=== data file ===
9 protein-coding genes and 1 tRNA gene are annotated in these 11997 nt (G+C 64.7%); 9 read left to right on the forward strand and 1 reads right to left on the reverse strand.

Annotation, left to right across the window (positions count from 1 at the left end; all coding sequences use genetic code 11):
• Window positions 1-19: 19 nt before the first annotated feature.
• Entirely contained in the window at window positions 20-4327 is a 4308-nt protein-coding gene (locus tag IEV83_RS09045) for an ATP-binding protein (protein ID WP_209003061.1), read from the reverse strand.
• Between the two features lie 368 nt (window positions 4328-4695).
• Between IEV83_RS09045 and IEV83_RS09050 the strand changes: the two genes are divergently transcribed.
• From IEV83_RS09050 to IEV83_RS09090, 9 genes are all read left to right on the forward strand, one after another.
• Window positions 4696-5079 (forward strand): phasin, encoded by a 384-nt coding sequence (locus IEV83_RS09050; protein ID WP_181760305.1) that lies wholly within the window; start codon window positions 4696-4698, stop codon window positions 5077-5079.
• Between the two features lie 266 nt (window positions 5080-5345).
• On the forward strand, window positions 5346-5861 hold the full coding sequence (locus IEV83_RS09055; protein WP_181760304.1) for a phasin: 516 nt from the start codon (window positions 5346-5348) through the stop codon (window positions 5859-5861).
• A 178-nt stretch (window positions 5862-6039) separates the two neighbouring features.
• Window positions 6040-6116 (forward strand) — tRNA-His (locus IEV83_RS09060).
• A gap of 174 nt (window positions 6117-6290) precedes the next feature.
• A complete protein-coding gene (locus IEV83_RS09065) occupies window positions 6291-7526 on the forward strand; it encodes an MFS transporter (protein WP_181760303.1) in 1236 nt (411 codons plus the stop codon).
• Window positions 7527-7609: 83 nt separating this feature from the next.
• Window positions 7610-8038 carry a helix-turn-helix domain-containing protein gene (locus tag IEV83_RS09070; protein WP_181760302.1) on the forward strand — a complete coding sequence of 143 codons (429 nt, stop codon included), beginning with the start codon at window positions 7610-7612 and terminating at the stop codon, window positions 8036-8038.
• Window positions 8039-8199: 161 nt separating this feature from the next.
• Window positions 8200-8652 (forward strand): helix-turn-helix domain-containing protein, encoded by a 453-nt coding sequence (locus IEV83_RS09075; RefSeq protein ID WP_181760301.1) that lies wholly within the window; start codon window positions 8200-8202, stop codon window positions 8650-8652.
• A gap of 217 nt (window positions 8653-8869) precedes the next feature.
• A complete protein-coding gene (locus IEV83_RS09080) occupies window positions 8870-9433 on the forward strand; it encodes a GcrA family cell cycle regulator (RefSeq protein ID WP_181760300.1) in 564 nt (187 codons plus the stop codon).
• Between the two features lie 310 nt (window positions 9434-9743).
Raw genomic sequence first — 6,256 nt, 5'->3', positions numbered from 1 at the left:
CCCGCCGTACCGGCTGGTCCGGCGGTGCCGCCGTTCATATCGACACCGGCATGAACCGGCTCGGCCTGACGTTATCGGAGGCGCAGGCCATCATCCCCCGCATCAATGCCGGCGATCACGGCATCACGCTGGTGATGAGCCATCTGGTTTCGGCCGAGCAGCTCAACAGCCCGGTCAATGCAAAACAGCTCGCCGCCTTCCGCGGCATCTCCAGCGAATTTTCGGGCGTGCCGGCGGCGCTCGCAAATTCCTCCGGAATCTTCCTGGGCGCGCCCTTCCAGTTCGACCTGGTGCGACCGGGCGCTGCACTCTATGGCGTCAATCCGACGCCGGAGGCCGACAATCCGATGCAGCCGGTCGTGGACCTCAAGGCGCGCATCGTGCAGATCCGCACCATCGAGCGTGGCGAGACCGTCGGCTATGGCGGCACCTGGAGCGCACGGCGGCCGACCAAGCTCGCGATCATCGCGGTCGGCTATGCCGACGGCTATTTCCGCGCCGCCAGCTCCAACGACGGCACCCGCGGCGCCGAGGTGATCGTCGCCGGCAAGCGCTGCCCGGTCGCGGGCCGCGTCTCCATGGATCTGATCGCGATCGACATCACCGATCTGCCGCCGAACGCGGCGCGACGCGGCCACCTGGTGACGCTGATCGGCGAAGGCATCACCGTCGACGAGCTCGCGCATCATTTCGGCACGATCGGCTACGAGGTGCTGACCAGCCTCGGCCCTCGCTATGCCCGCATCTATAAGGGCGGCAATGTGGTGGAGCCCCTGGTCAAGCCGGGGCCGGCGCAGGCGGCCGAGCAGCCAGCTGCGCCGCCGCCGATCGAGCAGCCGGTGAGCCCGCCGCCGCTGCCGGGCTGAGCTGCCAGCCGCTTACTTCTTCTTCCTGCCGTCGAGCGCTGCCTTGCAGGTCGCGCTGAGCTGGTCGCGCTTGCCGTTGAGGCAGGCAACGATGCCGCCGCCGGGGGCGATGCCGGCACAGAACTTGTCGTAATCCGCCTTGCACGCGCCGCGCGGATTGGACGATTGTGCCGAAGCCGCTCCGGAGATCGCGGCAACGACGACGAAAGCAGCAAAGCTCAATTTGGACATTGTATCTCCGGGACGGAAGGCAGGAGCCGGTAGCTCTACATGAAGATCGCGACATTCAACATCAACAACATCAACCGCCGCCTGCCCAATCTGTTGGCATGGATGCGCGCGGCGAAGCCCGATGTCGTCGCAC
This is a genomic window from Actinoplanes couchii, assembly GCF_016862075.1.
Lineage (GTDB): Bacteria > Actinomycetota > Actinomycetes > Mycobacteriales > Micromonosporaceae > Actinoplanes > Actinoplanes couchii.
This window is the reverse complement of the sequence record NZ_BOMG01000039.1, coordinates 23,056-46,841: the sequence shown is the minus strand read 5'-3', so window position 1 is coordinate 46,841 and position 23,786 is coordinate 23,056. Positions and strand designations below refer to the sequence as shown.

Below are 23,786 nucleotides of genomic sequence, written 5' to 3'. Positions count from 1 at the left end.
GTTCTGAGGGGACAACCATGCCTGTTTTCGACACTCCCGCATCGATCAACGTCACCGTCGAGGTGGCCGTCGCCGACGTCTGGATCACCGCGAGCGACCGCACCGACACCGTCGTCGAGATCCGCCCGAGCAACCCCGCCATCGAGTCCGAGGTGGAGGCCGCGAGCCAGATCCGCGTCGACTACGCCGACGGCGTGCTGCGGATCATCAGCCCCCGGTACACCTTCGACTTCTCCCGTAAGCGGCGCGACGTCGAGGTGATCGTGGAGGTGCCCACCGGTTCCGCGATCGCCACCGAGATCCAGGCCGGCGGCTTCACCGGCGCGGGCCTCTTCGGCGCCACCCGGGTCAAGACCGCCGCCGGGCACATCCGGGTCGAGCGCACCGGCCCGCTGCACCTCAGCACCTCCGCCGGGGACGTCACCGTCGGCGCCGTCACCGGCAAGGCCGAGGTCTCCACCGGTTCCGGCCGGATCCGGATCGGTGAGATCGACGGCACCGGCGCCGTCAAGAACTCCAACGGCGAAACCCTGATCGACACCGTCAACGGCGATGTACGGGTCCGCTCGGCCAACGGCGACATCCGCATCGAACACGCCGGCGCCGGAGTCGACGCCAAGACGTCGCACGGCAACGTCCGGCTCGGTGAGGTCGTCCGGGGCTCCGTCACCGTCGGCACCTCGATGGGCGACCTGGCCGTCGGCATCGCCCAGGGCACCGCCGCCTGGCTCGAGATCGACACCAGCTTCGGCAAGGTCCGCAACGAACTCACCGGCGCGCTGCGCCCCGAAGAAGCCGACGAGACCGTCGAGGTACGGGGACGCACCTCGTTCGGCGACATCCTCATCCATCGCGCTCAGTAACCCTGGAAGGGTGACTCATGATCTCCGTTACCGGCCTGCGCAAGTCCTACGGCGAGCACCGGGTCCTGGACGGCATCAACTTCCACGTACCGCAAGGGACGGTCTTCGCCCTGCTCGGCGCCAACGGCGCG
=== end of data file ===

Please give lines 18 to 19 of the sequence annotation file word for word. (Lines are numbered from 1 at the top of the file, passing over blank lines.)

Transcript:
• Window positions 8200-8652 (forward strand): helix-turn-helix domain-containing protein, encoded by a 453-nt coding sequence (locus IEV83_RS09075; RefSeq protein ID WP_181760301.1) that lies wholly within the window; start codon window positions 8200-8202, stop codon window positions 8650-8652.
• A gap of 217 nt (window positions 8653-8869) precedes the next feature.